If you’re as old as I am, you’ve seen a lot of different names for the idea of using data and analysis to better manage organizations. First it was called decision support systems (DSS); then executive information systems (EIS); then online analytical processing (OLAP); then business intelligence (BI). It now appears that yet another term for this concept is growing in popularity. The new label is “business analytics.”
Is “business analytics” the new name for “analytics,” or for “business intelligence” more broadly? Is it a good name? What does it mean?
In the past, business intelligence was an umbrella term that included both reporting on data and analyzing it with statistical and other quantitative approaches, although reporting was certainly the bulk of the activity. Hence the more recent need for the term “analytics,” which was more focused on quantitative analysis. I’m getting the feeling, however, that “business analytics” is the new BI. Both traditional reporting vendors (IBM/Cognos, Oracle, SAP/Business Objects) and traditional analytics vendors (SAS, IBM/SPSS) seem to be using it to describe what they do.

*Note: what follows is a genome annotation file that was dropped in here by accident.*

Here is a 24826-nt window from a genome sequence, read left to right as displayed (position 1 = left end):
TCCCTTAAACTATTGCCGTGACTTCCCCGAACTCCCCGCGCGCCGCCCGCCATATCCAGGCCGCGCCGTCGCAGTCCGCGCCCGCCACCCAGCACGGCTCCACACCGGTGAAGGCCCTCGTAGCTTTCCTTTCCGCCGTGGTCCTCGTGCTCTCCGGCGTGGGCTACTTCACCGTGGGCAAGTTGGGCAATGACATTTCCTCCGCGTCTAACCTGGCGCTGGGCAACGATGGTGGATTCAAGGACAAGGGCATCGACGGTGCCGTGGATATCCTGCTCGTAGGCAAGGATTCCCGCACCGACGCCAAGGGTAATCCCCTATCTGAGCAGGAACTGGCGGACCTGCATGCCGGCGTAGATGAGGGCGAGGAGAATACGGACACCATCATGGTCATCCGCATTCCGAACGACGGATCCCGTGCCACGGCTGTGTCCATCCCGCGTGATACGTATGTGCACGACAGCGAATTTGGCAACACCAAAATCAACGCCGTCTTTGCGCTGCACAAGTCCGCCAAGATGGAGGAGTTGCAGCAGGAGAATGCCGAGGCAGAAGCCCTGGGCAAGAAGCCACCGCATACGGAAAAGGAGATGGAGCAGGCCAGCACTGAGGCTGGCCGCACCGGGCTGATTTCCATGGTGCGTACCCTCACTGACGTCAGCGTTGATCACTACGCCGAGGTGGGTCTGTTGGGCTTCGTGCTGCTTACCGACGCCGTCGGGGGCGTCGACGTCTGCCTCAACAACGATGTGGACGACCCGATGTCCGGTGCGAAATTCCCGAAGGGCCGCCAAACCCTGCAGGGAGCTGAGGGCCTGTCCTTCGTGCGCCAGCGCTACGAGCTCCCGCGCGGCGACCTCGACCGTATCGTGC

If it’s the new “big church” word, then, business analytics can be defined as the broad use of data and quantitative analysis for decision-making within organizations. It encompasses query and reporting, but also aspires to greater levels of mathematical sophistication. It includes analytics, of course, but let’s assume that the term “business” involves harnessing the analytics to meet defined business objectives. Business analytics enables people in an organization to make better decisions, improve processes and achieve desired outcomes. It brings together the best of data management, analytic methods, and the presentation of results.
Some might object that “business analytics” is not a good term for all BI activity because it excludes governmental and nonprofit organizations. But it doesn’t have to. The meaning of “business” here could be that of “an immediate task or objective,” with analytics being a means to achieve that objective. Governmental and non-profit organizations can use business analytics to advance their objectives as well, and in fact many do just that.
Of course, new terms have their consequences. Next time I’ll describe some of the possible ones for “business analytics.” Overall, however, I think it’s a perfectly acceptable name for what it describes and for this website!